Course Offerings Spring 2018

The following courses are available for credit towards the minor in Jewish Studies.


HEBR 1002, Beginning Hebrew (4.0 credits)        
Section 1: 9:30 am-10:20 am, MTWTH, 116 Lockett, P. Anderson
HEBR 2004, Intermediate Hebrew (4.0 credits)
Section 1: MTWTH 8:30-9:20, 116 Lockett, P. Anderson
HIST 2160, Contemporary Middle East (3.0 credits)
Broad introductory survey of social and political history of the modern Middle East, beginning from late eighteenth century through struggles for independence up to the Arab uprisings of 2011; highlights the central dynamics involved in the formation of contemporary society in Middle East. This is a General Education course.
Section 1: 10:30 am-12:20 pm, MWF, 112 Lockett, Alam
POLI 4060, Politics of Israel (3.0 credits)
This course is an introduction to the political system of the modern state of Israel.  After a quick review of the history of the Zionist movement and the foundation of the state of Israel, the course will focus on the social, economic, and demographic evolution of the country since 1948.  These developments help explain the diversity of political parties which compete in legislative elections, and comprise coalition governments of varying stability.  Whether there will be an early election during the course of the semester remains to be seen.  The course will cover some of the quirks of the Israeli system, such as the use of judicial review in the absence of a written constitution, the use of US style primaries in a PR system, and the failed experiment with the direct election of the Prime Minister.  We will conclude with discussions of some of the ongoing controversies in Israeli politics, including what exactly it means to be a Jewish State, relationships with the European Union and the United States, the future of the territories occupied in 1967, and the maintenance of the Israeli nuclear monopoly in the region.
Section 1: 9:00 am-10:20 am, TTH, 116 Stubbs, Ray
*REL 1004.1: Old Testament
REL 1004 is a broad survey that covers most of the literature of the Hebrew Bible (Old Testament) and addresses literary, historical, archaeological, and theological issues. We will employ historical-critical methods to examine the religious ideas and practices of ancient Israel against the background of the cultures of its near eastern neighbors, including Egypt, Assyria, Babylonia, Persia, Greece, and Syria. To prepare for each topic of lecture/discussion, we will read numerous narratives from the Bible, related passages from the required textbook, and selected articles by modern scholars.
TTH 9:00-10:20, Isbell
*REL 1004.2, Old Testament
REL 1004 is a survey of the Hebrew Bible (Old Testament) against the background of the history and religious life of ancient Israel. The approach to the literature is strictly historical and intended for undergraduates without prior experience in the academic study of the Bible.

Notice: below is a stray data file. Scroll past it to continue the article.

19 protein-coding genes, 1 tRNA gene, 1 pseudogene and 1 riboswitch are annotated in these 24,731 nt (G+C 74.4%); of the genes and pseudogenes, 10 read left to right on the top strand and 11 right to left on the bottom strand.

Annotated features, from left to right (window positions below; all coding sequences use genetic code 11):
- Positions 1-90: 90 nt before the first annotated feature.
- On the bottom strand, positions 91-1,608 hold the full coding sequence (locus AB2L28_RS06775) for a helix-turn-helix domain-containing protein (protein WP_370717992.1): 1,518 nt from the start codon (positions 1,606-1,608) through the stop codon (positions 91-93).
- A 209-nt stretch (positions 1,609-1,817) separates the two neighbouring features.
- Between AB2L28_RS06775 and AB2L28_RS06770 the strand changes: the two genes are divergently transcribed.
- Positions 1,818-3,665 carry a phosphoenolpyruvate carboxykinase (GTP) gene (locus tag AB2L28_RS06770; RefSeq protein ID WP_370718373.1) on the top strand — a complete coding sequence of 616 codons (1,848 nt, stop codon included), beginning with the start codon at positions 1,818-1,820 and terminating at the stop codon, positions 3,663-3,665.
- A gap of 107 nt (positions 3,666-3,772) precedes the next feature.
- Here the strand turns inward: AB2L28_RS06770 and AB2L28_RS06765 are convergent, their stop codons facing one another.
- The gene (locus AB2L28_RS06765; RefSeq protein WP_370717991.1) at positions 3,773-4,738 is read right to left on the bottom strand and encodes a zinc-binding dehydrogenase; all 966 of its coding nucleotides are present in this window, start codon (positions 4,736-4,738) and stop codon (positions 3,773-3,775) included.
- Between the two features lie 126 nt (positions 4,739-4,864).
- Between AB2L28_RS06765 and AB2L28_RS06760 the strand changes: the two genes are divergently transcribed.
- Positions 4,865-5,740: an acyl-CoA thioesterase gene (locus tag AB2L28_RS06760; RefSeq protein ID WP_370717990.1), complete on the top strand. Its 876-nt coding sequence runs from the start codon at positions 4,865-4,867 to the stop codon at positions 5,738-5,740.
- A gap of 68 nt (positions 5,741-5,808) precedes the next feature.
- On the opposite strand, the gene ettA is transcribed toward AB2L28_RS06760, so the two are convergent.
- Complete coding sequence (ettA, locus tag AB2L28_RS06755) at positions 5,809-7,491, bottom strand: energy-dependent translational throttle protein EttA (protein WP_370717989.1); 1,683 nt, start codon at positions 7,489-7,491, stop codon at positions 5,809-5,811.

TTH 10:30 am-11:50 am, Irvine
REL 2120, The Holocaust
Often the “Holocaust” is taught as a consciousness-raising exercise, virtually a case study in “victimology.” Another method of teaching the “Holocaust” involves intense focus on a specific twelve-year period of time in Europe. But the Holocaust did not start in 1933. In this course, we will put a great deal of time into the effort to describe and comprehend the political, theological, and social factors that came together in 1933 Germany to reveal the Nazi Sho’ah as a logical outcome of the two millennia of European attitudes and actions that preceded Hitler and his minions. After learning the facts about the rise and development of anti-Semitism leading up to World War II, we will analyze the manner in which anti-Semitism morphed into the Nazi “Final Solution,” the effort to exterminate every Jew in Europe.
TTH, 10:30 am-11:50 am, Isabell
REL/ANTH 3004, Archaeology and the Bible
Since Napoleon’s expedition to Egypt and Palestine in 1798, archaeologists have discovered a vast quantity of artifacts and texts from the ancient Near East. This course examines a selection of the archaeological finds that relate to the historical study of the Bible and Israelite religion. The main goal is to become conversant with the interpretive issues and scholarly debates. The class format will combine lecture and student discussion.
TTH, 3:00-4:20, Irvine
REL 4050, A History of God
This course explores a significant dimension of religion: belief in a divine being or beings. It is focused on, but not limited to, conceptions divine beings in Western civilization. From a historical perspective, we trace early conceptions of the gods from animism to polytheism to Jewish monotheism. From a literary perspective, we consider God as a character in the Hebrew Bible, using Jack Miles’s Pulitzer-Prize-winning study God: A Biography. Turning to Greek traditions, we consider the god of Greek philosophy and Hellenistic conceptions of the divine human. We consider how Christian belief in Jesus as God developed into the concept of the Christian Trinity. From philosophical and scientific perspectives, we consider arguments for and against the existence of God. From a modern perspective, we consider the “death” of God in the thought of writers such as Feuerbach and Freud. In contemporary developments, we consider the rebirth of the goddess in goddess-centered religions. In contemporary literature, we read Franco Ferrucci’s novel The Life of God (as told by Himself). We also view the Carl Reiner film “Oh, God!” starring George Burns as God.
W 6:00 pm-9:00 pm, Burkett